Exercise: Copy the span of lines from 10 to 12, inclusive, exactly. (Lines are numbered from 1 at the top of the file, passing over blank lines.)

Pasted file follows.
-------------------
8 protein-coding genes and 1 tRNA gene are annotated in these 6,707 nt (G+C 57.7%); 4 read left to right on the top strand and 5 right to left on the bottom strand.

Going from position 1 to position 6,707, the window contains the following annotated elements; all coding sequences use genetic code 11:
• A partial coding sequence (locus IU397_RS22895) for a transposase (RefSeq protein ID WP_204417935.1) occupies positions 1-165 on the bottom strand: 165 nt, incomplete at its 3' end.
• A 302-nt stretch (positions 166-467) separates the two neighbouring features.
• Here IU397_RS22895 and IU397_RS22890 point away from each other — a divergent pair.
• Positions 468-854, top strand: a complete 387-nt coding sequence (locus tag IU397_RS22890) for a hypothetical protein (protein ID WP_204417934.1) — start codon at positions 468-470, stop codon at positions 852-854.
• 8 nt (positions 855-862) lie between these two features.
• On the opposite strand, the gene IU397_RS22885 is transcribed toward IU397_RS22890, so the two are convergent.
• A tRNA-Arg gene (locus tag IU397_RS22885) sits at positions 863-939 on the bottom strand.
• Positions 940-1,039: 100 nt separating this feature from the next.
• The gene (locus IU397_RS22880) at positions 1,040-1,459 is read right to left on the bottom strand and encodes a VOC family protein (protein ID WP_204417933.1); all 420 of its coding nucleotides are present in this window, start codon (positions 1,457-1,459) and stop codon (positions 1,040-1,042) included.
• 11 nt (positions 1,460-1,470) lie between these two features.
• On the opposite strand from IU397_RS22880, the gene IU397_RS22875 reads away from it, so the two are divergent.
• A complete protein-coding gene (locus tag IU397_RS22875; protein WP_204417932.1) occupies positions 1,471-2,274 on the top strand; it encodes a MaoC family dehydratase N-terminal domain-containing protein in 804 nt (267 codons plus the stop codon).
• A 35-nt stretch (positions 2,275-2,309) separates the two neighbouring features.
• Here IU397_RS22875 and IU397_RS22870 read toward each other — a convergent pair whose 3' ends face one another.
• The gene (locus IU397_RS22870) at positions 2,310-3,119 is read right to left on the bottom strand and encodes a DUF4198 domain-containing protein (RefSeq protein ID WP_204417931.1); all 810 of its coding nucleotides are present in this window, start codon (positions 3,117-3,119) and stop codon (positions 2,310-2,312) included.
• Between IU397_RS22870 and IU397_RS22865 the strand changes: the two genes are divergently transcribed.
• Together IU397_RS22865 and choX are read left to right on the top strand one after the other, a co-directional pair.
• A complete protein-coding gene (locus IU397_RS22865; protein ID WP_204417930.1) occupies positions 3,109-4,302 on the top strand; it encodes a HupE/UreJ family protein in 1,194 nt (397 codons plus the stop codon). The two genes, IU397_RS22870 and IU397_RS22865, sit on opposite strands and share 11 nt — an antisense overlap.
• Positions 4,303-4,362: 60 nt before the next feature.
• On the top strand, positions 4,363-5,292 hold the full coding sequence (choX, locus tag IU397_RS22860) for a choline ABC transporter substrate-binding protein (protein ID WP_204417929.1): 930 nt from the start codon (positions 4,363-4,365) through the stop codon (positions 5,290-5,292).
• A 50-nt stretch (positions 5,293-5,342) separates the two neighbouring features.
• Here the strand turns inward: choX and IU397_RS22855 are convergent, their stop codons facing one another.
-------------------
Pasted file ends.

• Positions 940-1,039: 100 nt separating this feature from the next.
• The gene (locus IU397_RS22880) at positions 1,040-1,459 is read right to left on the bottom strand and encodes a VOC family protein (protein ID WP_204417933.1); all 420 of its coding nucleotides are present in this window, start codon (positions 1,457-1,459) and stop codon (positions 1,040-1,042) included.
• 11 nt (positions 1,460-1,470) lie between these two features.